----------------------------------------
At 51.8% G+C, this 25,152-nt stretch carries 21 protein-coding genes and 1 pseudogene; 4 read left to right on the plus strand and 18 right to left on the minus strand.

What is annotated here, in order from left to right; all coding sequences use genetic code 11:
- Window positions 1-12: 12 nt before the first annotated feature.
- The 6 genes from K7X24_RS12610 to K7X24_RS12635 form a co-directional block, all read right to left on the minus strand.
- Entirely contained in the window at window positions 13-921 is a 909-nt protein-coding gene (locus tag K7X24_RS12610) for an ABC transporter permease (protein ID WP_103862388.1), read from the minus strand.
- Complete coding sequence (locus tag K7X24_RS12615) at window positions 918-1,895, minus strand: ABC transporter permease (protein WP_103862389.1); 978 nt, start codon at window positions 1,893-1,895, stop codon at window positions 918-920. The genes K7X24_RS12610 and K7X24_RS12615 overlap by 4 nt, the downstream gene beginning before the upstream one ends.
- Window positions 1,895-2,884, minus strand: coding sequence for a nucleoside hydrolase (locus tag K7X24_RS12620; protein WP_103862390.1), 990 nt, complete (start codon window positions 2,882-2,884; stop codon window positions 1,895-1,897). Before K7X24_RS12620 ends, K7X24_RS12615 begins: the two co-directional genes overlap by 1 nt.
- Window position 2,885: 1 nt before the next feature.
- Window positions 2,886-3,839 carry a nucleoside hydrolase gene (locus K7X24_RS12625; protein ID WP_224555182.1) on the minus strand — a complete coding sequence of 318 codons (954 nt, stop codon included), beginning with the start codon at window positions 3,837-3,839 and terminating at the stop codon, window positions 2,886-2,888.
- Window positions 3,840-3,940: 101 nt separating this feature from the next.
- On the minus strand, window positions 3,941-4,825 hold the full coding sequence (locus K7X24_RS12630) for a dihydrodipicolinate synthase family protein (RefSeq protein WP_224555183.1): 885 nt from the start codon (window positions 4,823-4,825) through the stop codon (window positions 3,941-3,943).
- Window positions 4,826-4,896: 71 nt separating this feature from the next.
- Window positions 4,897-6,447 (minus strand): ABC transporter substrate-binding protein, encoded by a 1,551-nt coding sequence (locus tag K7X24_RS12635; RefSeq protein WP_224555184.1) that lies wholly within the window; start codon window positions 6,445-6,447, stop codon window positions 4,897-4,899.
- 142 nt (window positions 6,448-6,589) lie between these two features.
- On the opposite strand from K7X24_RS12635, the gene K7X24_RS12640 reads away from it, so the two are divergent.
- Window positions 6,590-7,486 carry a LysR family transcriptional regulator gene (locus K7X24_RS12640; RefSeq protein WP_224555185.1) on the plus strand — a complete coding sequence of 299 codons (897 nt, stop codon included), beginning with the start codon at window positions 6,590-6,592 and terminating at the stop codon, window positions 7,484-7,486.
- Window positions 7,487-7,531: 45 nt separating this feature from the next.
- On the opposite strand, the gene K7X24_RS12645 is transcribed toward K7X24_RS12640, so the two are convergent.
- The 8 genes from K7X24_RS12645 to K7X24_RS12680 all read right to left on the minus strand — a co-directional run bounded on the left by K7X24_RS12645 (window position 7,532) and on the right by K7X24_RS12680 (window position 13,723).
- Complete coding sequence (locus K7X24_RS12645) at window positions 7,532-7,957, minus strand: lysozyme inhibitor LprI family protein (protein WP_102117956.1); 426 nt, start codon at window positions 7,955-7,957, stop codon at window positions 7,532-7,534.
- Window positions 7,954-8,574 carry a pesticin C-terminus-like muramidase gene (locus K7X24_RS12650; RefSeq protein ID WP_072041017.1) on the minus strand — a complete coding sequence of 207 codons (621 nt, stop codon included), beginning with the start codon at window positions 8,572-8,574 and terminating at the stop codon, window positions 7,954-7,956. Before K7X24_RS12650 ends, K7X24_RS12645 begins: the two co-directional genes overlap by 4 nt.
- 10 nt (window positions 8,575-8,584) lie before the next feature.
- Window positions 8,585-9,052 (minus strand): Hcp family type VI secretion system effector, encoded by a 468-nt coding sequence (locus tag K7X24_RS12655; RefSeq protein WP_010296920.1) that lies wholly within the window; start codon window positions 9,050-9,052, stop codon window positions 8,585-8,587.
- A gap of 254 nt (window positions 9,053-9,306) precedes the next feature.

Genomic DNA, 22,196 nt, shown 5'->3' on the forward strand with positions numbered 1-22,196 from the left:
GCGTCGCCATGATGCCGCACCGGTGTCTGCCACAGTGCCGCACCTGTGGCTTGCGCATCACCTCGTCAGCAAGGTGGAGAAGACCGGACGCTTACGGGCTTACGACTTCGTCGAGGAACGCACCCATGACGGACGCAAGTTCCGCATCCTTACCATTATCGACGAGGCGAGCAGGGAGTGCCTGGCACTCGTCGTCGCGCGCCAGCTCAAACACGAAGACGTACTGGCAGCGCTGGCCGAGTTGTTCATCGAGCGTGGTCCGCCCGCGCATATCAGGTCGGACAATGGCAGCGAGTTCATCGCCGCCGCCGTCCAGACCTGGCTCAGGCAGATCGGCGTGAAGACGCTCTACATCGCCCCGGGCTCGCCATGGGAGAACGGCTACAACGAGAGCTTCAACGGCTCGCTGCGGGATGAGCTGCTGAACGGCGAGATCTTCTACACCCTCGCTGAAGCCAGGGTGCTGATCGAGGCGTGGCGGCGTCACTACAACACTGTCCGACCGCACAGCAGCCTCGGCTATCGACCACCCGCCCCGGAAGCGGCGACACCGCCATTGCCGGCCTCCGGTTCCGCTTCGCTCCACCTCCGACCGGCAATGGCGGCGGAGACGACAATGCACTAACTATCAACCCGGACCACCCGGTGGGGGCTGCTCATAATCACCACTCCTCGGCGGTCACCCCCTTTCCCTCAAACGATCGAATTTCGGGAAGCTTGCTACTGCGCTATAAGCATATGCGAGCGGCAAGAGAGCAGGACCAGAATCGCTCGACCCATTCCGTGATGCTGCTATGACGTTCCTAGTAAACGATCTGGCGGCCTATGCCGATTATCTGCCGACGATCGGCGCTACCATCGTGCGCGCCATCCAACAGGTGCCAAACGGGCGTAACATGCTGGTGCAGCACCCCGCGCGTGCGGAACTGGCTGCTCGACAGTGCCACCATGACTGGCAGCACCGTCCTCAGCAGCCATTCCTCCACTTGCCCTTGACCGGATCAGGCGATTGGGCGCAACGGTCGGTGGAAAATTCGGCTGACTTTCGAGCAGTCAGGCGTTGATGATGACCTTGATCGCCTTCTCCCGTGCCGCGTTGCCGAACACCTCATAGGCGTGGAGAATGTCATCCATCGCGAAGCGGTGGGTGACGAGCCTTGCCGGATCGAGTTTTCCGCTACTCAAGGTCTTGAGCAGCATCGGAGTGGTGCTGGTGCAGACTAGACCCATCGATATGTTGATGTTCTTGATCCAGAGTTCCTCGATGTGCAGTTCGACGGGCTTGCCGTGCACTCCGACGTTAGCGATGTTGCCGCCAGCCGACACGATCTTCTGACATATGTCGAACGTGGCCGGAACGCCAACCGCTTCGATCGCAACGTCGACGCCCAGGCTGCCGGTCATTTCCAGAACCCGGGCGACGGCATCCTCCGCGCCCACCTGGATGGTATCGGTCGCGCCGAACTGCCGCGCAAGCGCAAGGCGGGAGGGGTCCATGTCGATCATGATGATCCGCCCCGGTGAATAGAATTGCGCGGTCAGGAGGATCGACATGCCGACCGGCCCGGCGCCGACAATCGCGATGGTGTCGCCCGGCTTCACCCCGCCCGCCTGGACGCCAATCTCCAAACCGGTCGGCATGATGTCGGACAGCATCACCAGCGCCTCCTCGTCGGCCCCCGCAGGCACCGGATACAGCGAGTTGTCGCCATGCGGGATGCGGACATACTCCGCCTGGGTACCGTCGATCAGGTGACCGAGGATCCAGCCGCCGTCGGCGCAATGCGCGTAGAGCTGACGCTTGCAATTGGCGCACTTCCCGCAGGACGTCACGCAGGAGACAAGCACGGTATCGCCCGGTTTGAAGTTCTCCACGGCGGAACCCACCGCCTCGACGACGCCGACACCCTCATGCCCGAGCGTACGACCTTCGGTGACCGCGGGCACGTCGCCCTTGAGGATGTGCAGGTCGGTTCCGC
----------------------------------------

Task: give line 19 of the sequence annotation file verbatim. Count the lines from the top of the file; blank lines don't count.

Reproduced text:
- The 8 genes from K7X24_RS12645 to K7X24_RS12680 all read right to left on the minus strand — a co-directional run bounded on the left by K7X24_RS12645 (window position 7,532) and on the right by K7X24_RS12680 (window position 13,723).